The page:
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PhD thesis (Rune Linding)

EMBL April 2004.
Linding R

phd cover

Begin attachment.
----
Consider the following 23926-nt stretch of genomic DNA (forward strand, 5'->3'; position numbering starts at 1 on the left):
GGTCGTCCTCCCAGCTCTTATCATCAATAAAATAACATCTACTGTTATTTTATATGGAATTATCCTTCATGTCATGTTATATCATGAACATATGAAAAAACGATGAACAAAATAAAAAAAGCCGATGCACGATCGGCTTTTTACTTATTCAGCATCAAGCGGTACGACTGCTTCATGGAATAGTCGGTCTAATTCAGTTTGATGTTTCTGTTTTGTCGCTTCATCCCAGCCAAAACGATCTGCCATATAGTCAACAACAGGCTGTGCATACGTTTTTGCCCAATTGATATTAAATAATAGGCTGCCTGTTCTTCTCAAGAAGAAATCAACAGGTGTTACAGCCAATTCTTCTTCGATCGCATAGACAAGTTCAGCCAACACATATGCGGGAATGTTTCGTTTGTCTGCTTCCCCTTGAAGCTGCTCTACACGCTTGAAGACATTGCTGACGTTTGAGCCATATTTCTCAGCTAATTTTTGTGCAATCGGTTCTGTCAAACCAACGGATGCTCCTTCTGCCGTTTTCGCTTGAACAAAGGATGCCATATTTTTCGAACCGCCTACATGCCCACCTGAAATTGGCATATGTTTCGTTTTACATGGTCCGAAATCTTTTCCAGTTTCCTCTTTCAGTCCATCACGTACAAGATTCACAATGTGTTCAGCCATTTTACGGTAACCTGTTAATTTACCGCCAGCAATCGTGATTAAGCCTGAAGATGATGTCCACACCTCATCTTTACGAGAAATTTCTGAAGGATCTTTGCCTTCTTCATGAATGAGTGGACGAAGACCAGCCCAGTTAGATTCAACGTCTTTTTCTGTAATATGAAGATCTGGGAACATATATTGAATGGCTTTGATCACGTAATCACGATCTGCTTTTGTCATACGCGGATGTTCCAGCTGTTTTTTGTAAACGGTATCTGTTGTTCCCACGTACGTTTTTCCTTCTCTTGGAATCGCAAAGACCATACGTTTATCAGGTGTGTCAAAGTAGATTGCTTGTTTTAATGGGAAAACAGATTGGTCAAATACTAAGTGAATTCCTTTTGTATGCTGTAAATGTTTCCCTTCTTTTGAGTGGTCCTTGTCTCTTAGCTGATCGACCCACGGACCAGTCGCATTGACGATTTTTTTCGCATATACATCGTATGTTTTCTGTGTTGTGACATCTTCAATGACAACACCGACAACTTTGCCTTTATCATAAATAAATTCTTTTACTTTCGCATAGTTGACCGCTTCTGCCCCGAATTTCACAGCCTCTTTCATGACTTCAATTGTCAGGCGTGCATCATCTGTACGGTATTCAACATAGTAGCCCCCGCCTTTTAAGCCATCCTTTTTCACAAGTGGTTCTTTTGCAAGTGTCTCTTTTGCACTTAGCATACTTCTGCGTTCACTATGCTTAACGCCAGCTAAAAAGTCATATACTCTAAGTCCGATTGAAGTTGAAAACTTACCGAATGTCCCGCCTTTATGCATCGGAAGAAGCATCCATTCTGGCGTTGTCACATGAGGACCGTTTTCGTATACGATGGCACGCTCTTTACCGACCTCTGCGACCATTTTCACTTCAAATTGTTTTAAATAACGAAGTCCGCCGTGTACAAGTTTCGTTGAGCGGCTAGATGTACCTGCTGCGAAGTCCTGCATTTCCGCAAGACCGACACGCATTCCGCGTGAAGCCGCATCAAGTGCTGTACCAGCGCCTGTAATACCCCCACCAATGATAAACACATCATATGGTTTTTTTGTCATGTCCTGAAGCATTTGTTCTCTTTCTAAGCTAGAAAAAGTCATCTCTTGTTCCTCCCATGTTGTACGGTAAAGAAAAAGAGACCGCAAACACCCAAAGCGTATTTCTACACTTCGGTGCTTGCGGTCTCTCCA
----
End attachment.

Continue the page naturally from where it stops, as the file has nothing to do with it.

For many decades models of protein function have primarily been described in terms of functional modules known as globular domains. However, a large group of functional sites has been revealed over the last 15 years or so. Only recently have these begun to be catalogued. These are linear modules and encompass ligand sites such as 14-3-3, SH3 and Cyclin ligands, as well as posttranslational modification sites and targeting signals. Linear modules are short and co-linear in both sequence and structure space. The shor t length make them difficult to detect based on sequence alone. Experimentally, they are neglected because they reside in disordered or unstructured par ts of proteins which are often removed recombinantly during protein expression. Yet, the linear modules are as impor tant for protein function as are globular domains. It is now clear that linear modules make up a ver y large component of the cellular regulator y networks as they are ligands for many signaling domains and proteins. Although linear modules can not be detected accurately from sequence alone, their functionality is strongly dependent on context, e.g. a linear module may only be functional in a restricted set of cellular compar tments. Such contextual information can be utilised in prediction. The Eukar yotic Linear Motif computational resource (ELM, http://elm.eu.org), developed for predicting functional sites, is knowledge based and stores contextual information concerning linear functional sites annotated from the scientific literature. This is later used for contextual and logical filtering in the prediction of linear functional modules. Linear modules are typically found in unstructured par ts of proteins and hence two methods, DisEMBL (http://dis.embl.de) and GlobPlot (http://globplot.embl.de), for detection of protein disorder ab initio from sequence alone were developed. These methods are used to reduce the search space in the ELM resource. The methods are also used by the structural proteomics’ community for setting up expression constructs and by researchers studying intrinsically disordered or unstructured proteins. In the post-genomic era analysis of cellular protein based regulator y networks and systems is of increasing importance. Yet, we do not know the role played by the topologies, functional modules and different protein-interaction networks in cellular systems. Based on the increasing number of different linear modules catalogued by ELM, one can anticipate the existence of large protein-protein networks within the cell, dominated by interactions between globular domains and linear modules, e.g. SH3 ligands. By systematic proteomic scale analysis of such networks, deconvolution into defined higher order system modules can now be commenced. In order to do this, a model for composite protein function is proposed and it is shown how higher order functional relationships between the individual functional modules may be used to infer protein function.

 

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